ALBANY, Ga. (WALB) - While we are waiting to see if Georgia will turn blue or red, South Georgia election leaders are hard at work counting and certifying local and national races.
“Well, most people think after Election Day, it’s over. It’s not over with for me, because I have to go in and resubmit, and get everything complete to be ready for certification," said Carolyn Williams, election supervisor and chief registrar for Terrell County.
So what does it take to certify an election?
Even though in-person and absentee ballots have been collected, provisional ballots have until Friday to be counted.
“I will just give you an example of one of the provisional ballot codes. It’s for a person that does not have identification. So if a voter doesn’t have identification, they can go to the precinct and vote the provisional ballot and they have three days up until Friday to bring their ID up to our office, and that ballot will be counted,” said Ginger Nickerson, Dougherty County election supervisor.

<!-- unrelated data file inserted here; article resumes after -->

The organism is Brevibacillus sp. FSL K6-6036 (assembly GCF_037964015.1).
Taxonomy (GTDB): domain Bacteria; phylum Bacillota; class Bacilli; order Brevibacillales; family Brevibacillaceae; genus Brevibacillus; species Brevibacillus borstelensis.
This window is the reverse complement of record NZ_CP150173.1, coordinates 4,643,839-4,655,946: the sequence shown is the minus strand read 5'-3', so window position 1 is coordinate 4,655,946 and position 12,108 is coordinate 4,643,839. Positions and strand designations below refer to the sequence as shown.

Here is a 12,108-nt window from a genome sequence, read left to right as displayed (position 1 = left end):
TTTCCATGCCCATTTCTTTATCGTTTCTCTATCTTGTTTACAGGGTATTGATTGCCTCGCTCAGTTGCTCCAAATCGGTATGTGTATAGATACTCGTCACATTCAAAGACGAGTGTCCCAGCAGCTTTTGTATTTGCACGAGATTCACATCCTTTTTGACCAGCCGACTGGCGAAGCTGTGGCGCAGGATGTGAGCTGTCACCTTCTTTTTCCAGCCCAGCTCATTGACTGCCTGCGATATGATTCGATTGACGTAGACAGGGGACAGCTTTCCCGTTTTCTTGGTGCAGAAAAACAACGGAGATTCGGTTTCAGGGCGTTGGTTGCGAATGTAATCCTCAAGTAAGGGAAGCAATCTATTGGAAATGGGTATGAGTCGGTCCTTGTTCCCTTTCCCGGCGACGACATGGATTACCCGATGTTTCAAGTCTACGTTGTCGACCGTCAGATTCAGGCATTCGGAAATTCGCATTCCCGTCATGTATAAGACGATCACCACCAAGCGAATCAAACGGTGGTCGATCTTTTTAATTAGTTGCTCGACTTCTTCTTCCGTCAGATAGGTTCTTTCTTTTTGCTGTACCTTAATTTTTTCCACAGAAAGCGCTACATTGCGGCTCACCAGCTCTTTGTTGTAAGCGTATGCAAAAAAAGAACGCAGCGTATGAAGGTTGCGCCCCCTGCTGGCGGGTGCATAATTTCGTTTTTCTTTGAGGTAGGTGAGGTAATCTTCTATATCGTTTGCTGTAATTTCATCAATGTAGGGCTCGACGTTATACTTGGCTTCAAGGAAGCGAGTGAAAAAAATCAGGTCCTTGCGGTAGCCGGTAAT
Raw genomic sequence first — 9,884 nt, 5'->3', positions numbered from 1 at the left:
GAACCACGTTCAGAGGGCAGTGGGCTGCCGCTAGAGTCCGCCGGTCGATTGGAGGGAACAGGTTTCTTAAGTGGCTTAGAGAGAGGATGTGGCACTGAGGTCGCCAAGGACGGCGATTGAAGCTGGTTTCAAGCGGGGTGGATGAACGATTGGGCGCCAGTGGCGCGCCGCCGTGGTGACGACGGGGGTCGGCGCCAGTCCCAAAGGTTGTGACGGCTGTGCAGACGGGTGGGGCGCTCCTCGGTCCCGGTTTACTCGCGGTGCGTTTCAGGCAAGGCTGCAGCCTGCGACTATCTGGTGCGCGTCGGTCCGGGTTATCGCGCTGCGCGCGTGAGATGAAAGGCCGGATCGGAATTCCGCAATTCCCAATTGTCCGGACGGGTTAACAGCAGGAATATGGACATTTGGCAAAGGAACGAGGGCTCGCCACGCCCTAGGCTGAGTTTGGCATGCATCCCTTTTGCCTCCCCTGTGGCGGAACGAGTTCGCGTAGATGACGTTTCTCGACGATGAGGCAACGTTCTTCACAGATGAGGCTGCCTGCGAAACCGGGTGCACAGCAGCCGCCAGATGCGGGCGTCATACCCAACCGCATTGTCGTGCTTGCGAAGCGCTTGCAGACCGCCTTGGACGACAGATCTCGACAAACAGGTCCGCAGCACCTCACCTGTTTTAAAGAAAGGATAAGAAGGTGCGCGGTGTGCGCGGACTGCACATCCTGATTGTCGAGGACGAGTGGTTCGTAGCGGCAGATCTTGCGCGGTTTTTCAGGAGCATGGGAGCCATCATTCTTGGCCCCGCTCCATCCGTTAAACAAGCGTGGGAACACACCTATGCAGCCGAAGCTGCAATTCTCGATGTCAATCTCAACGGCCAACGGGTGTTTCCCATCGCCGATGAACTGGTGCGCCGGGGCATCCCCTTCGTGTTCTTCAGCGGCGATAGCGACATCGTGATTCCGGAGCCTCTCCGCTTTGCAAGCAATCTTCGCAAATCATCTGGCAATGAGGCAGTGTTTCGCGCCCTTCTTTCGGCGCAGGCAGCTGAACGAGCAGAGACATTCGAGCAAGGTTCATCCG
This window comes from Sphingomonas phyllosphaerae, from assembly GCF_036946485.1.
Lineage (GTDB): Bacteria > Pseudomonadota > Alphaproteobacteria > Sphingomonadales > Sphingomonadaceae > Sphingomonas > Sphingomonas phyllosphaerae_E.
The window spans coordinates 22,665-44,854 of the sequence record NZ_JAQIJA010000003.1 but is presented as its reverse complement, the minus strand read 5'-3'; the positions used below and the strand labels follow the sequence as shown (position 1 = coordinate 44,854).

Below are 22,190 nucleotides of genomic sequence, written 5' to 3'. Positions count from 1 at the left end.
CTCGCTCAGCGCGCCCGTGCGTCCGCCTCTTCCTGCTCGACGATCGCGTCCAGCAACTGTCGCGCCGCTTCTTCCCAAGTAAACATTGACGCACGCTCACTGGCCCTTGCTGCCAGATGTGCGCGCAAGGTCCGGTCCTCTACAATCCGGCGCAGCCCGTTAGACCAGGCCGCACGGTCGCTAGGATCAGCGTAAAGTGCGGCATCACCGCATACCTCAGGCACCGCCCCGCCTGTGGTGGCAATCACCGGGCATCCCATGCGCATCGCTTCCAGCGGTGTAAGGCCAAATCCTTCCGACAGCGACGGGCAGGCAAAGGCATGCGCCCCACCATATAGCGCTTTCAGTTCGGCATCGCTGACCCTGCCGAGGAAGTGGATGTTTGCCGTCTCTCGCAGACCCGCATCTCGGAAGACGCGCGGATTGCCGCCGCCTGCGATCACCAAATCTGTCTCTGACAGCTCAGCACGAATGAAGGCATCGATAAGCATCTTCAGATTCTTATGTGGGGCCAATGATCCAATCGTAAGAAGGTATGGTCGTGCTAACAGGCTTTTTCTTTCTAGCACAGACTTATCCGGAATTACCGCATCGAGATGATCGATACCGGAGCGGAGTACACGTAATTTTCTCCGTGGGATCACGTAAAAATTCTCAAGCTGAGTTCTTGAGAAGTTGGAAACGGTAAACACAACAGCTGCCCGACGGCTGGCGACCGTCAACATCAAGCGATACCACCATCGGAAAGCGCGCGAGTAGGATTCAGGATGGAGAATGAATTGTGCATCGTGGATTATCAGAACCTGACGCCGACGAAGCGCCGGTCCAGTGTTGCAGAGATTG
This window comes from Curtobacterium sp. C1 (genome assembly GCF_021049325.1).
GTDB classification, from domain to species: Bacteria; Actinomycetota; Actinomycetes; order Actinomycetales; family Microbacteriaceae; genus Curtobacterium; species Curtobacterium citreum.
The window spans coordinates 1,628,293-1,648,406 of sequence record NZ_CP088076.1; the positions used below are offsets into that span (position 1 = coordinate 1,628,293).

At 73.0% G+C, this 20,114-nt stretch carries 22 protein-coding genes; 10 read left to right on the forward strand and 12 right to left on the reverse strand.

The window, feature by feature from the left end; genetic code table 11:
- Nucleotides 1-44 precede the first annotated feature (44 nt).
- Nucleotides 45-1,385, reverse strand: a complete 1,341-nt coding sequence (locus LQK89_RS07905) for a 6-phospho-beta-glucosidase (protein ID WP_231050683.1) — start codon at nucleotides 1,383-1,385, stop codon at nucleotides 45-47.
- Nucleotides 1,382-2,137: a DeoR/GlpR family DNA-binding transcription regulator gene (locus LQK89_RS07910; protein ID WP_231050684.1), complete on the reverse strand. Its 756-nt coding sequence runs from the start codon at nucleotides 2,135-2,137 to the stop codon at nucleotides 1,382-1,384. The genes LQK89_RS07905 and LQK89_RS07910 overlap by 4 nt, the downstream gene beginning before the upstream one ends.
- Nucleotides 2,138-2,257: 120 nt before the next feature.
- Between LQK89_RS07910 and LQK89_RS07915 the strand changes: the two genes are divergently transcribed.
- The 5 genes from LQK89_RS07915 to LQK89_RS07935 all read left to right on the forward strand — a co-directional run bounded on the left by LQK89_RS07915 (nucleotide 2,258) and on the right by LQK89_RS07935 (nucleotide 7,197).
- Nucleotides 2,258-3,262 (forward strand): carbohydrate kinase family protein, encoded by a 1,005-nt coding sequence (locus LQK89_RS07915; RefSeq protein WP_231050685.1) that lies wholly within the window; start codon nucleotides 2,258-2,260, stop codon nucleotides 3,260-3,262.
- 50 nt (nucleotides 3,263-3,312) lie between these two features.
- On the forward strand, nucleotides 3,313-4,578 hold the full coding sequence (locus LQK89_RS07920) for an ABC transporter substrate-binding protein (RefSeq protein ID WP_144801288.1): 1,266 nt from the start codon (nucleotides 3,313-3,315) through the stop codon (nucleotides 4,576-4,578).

There are other things that can slow election results down, like if one candidate wants a recount.
“Mistakes can happen. And so, we go back and do the recount. And it’s required. And both candidates will be notified and informed of the recount. And it’s nothing that we’re trying to hide from anyone — we want to be sure too. The recount, if they wish to have a recount, a recount is what it’s going to be," said Williams.
And while all of these procedures take time, election supervisors, like Williams, just want to get it right.
“Yes, it takes up more time, but here, I would rather go ahead with the recount and like for the candidate to feel sure that it wasn’t a mistake or an accident, and that everything was accurate. So, it’s fine," said Williams.
Provisional ballots have to be turned in by the close of your county’s elections office on Friday. Once they are verified, elections offices can give certified results to the secretary of state’s office.